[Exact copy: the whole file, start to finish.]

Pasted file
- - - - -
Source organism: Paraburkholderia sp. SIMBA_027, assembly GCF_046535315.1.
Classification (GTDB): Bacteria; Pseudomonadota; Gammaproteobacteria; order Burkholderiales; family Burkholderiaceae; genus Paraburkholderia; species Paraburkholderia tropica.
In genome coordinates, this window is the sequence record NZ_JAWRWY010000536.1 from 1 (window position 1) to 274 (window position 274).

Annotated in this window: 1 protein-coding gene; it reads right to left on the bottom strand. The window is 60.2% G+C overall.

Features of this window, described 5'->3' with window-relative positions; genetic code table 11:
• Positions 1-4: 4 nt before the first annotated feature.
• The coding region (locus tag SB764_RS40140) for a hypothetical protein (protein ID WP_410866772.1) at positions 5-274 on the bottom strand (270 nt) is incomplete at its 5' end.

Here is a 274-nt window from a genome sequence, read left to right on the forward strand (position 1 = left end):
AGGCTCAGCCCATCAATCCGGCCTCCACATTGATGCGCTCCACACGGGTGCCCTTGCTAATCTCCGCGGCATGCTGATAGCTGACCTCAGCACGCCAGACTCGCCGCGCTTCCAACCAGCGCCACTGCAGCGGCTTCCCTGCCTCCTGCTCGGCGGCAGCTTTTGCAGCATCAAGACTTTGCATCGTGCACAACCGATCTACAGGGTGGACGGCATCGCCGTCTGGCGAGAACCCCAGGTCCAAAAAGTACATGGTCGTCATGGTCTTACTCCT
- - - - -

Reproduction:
Source organism: Paraburkholderia sp. SIMBA_027, assembly GCF_046535315.1.
Classification (GTDB): Bacteria; Pseudomonadota; Gammaproteobacteria; order Burkholderiales; family Burkholderiaceae; genus Paraburkholderia; species Paraburkholderia tropica.
In genome coordinates, this window is the sequence record NZ_JAWRWY010000536.1 from 1 (window position 1) to 274 (window position 274).

Annotated in this window: 1 protein-coding gene; it reads right to left on the bottom strand. The window is 60.2% G+C overall.

Features of this window, described 5'->3' with window-relative positions; genetic code table 11:
• Positions 1-4: 4 nt before the first annotated feature.
• The coding region (locus tag SB764_RS40140) for a hypothetical protein (protein ID WP_410866772.1) at positions 5-274 on the bottom strand (270 nt) is incomplete at its 5' end.

Here is a 274-nt window from a genome sequence, read left to right on the forward strand (position 1 = left end):
AGGCTCAGCCCATCAATCCGGCCTCCACATTGATGCGCTCCACACGGGTGCCCTTGCTAATCTCCGCGGCATGCTGATAGCTGACCTCAGCACGCCAGACTCGCCGCGCTTCCAACCAGCGCCACTGCAGCGGCTTCCCTGCCTCCTGCTCGGCGGCAGCTTTTGCAGCATCAAGACTTTGCATCGTGCACAACCGATCTACAGGGTGGACGGCATCGCCGTCTGGCGAGAACCCCAGGTCCAAAAAGTACATGGTCGTCATGGTCTTACTCCT